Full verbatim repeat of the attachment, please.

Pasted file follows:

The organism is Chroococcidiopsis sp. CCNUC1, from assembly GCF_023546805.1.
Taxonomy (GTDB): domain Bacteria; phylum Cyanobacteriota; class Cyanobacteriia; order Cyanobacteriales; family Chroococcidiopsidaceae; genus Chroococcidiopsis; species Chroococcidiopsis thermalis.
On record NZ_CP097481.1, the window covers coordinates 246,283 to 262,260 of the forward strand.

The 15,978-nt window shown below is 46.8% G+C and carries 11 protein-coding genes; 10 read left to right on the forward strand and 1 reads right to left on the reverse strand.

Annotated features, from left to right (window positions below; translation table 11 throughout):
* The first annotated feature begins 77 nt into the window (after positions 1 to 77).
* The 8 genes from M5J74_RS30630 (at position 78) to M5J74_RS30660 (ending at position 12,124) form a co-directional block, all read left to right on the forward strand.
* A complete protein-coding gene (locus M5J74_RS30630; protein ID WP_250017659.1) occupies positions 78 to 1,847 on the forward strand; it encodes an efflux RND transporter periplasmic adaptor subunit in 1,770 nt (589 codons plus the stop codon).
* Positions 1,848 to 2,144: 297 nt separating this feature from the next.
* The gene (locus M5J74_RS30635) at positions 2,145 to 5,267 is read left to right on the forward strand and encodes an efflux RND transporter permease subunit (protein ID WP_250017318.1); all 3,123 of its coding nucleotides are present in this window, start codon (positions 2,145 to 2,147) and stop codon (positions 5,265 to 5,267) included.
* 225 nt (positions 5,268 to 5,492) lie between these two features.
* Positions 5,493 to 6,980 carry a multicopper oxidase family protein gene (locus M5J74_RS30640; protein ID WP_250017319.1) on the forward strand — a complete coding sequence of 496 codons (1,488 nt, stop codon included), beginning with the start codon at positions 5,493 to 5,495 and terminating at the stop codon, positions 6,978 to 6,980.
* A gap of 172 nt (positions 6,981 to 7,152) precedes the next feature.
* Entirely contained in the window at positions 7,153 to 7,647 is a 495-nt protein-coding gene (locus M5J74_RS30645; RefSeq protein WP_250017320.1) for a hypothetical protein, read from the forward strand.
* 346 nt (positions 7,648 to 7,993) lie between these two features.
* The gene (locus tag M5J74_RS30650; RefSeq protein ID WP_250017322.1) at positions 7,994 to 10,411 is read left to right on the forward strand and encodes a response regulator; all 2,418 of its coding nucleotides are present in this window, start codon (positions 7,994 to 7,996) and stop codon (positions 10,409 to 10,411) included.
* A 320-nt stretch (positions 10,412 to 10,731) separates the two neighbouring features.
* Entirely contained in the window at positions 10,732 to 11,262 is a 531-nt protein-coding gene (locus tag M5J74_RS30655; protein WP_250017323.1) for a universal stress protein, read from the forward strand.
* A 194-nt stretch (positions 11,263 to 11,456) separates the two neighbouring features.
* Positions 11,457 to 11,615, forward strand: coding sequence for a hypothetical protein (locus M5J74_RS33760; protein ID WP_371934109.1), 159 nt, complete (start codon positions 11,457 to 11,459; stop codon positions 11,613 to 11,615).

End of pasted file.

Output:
The organism is Chroococcidiopsis sp. CCNUC1, from assembly GCF_023546805.1.
Taxonomy (GTDB): domain Bacteria; phylum Cyanobacteriota; class Cyanobacteriia; order Cyanobacteriales; family Chroococcidiopsidaceae; genus Chroococcidiopsis; species Chroococcidiopsis thermalis.
On record NZ_CP097481.1, the window covers coordinates 246,283 to 262,260 of the forward strand.

The 15,978-nt window shown below is 46.8% G+C and carries 11 protein-coding genes; 10 read left to right on the forward strand and 1 reads right to left on the reverse strand.

Annotated features, from left to right (window positions below; translation table 11 throughout):
* The first annotated feature begins 77 nt into the window (after positions 1 to 77).
* The 8 genes from M5J74_RS30630 (at position 78) to M5J74_RS30660 (ending at position 12,124) form a co-directional block, all read left to right on the forward strand.
* A complete protein-coding gene (locus M5J74_RS30630; protein ID WP_250017659.1) occupies positions 78 to 1,847 on the forward strand; it encodes an efflux RND transporter periplasmic adaptor subunit in 1,770 nt (589 codons plus the stop codon).
* Positions 1,848 to 2,144: 297 nt separating this feature from the next.
* The gene (locus M5J74_RS30635) at positions 2,145 to 5,267 is read left to right on the forward strand and encodes an efflux RND transporter permease subunit (protein ID WP_250017318.1); all 3,123 of its coding nucleotides are present in this window, start codon (positions 2,145 to 2,147) and stop codon (positions 5,265 to 5,267) included.
* 225 nt (positions 5,268 to 5,492) lie between these two features.
* Positions 5,493 to 6,980 carry a multicopper oxidase family protein gene (locus M5J74_RS30640; protein ID WP_250017319.1) on the forward strand — a complete coding sequence of 496 codons (1,488 nt, stop codon included), beginning with the start codon at positions 5,493 to 5,495 and terminating at the stop codon, positions 6,978 to 6,980.
* A gap of 172 nt (positions 6,981 to 7,152) precedes the next feature.
* Entirely contained in the window at positions 7,153 to 7,647 is a 495-nt protein-coding gene (locus M5J74_RS30645; RefSeq protein WP_250017320.1) for a hypothetical protein, read from the forward strand.
* 346 nt (positions 7,648 to 7,993) lie between these two features.
* The gene (locus tag M5J74_RS30650; RefSeq protein ID WP_250017322.1) at positions 7,994 to 10,411 is read left to right on the forward strand and encodes a response regulator; all 2,418 of its coding nucleotides are present in this window, start codon (positions 7,994 to 7,996) and stop codon (positions 10,409 to 10,411) included.
* A 320-nt stretch (positions 10,412 to 10,731) separates the two neighbouring features.
* Entirely contained in the window at positions 10,732 to 11,262 is a 531-nt protein-coding gene (locus tag M5J74_RS30655; protein WP_250017323.1) for a universal stress protein, read from the forward strand.
* A 194-nt stretch (positions 11,263 to 11,456) separates the two neighbouring features.
* Positions 11,457 to 11,615, forward strand: coding sequence for a hypothetical protein (locus M5J74_RS33760; protein ID WP_371934109.1), 159 nt, complete (start codon positions 11,457 to 11,459; stop codon positions 11,613 to 11,615).